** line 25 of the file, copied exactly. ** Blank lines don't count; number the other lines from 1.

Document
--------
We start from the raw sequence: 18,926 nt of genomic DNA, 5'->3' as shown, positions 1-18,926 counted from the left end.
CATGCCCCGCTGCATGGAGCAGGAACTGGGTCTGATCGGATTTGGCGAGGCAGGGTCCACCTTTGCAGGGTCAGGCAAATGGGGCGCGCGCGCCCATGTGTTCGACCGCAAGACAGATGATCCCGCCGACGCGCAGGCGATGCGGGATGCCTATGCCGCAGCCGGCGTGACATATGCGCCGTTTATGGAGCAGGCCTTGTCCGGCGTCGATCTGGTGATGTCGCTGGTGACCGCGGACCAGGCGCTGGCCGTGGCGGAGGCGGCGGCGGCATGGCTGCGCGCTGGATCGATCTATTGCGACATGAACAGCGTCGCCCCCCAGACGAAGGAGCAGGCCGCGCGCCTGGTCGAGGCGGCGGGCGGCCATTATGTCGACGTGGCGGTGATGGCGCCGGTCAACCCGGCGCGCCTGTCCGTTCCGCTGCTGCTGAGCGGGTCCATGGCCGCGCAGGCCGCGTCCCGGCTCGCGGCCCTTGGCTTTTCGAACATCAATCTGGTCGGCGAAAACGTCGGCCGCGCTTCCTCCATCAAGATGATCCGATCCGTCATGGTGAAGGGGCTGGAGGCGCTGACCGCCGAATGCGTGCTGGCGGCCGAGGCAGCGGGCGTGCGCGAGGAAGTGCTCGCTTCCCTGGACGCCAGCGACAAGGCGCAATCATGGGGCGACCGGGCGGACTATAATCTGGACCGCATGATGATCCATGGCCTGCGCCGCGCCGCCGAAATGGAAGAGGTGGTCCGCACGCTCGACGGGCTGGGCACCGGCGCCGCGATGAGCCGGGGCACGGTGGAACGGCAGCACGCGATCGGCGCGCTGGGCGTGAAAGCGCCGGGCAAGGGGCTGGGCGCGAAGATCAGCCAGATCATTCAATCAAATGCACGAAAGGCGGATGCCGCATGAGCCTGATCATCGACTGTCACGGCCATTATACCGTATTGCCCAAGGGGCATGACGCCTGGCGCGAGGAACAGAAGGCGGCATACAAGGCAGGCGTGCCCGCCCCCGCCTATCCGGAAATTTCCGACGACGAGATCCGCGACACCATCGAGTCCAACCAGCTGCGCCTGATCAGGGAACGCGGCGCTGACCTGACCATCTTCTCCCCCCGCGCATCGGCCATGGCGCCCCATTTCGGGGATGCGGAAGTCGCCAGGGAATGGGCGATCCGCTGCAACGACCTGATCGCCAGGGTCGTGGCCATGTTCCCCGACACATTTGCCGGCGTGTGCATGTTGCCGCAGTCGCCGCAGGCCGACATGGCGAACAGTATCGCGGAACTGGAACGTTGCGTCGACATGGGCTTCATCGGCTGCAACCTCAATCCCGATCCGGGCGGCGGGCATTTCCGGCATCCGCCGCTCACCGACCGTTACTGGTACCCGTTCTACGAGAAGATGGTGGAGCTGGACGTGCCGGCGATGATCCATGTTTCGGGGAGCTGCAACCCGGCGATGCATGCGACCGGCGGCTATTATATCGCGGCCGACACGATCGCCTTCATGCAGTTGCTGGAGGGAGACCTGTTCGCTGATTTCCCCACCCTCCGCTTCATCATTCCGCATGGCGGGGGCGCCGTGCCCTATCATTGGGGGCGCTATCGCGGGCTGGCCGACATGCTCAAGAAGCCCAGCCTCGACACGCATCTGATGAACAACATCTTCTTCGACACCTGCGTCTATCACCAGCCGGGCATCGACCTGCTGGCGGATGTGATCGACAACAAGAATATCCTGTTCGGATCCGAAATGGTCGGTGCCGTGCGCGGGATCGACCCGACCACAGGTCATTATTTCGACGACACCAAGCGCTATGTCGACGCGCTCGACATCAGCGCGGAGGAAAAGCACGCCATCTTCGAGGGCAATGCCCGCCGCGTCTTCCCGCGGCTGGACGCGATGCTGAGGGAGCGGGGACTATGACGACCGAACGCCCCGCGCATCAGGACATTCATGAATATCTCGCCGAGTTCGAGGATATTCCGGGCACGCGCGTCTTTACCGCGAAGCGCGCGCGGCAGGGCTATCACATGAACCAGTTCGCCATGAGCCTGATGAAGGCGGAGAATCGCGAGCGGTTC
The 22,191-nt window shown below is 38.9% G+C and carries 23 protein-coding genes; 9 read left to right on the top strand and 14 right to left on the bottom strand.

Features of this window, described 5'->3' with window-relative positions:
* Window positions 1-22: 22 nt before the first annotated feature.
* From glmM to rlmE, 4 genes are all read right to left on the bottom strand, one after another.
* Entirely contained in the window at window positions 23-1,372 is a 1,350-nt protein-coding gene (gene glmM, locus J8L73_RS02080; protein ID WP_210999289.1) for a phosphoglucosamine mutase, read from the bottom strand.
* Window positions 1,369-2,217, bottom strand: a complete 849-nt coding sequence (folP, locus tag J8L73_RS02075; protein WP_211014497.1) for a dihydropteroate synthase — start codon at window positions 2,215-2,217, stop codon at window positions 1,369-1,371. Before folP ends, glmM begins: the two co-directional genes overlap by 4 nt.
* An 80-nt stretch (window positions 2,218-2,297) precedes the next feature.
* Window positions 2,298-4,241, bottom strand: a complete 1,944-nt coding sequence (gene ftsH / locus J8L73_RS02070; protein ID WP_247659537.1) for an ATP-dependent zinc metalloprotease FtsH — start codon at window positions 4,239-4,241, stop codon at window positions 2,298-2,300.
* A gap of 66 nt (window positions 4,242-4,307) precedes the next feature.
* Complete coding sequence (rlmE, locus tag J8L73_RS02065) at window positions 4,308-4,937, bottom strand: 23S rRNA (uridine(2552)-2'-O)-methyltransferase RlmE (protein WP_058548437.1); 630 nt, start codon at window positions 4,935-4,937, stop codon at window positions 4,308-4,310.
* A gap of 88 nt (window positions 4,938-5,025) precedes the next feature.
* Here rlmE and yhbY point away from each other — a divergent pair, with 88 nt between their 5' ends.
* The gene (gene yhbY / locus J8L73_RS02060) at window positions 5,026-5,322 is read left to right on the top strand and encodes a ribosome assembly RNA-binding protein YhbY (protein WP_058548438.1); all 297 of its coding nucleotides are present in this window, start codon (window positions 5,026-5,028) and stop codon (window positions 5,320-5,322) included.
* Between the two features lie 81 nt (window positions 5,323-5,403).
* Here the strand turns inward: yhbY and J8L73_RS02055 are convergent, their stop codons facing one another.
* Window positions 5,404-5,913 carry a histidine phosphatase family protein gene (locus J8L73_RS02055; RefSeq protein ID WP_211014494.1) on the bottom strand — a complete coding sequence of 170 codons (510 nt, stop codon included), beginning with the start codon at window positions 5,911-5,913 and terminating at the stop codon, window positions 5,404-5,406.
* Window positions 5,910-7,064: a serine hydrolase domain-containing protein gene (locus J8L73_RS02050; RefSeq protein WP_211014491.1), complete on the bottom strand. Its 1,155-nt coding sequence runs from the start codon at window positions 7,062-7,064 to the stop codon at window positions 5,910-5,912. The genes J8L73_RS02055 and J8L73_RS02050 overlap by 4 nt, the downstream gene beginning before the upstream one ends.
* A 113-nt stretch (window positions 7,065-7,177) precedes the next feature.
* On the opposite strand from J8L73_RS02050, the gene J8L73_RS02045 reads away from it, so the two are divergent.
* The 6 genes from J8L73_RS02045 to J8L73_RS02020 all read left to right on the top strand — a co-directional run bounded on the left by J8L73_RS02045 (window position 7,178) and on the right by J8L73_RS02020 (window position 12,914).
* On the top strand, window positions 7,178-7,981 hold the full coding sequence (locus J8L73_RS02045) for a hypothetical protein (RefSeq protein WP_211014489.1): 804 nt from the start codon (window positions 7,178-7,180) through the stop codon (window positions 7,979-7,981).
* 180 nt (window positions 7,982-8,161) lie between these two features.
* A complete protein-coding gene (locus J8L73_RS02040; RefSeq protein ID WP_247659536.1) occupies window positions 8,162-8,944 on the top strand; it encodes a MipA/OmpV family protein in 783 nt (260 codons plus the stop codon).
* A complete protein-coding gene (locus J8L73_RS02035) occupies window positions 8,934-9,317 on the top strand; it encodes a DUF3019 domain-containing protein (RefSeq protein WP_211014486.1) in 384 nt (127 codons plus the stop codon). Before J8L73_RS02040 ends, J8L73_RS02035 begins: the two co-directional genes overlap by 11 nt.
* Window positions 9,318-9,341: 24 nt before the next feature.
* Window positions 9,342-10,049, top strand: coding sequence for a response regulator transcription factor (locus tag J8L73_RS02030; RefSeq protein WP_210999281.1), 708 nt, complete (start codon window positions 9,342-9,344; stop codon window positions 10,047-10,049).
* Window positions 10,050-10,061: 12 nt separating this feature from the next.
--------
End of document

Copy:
* A complete protein-coding gene (locus J8L73_RS02040; RefSeq protein ID WP_247659536.1) occupies window positions 8,162-8,944 on the top strand; it encodes a MipA/OmpV family protein in 783 nt (260 codons plus the stop codon).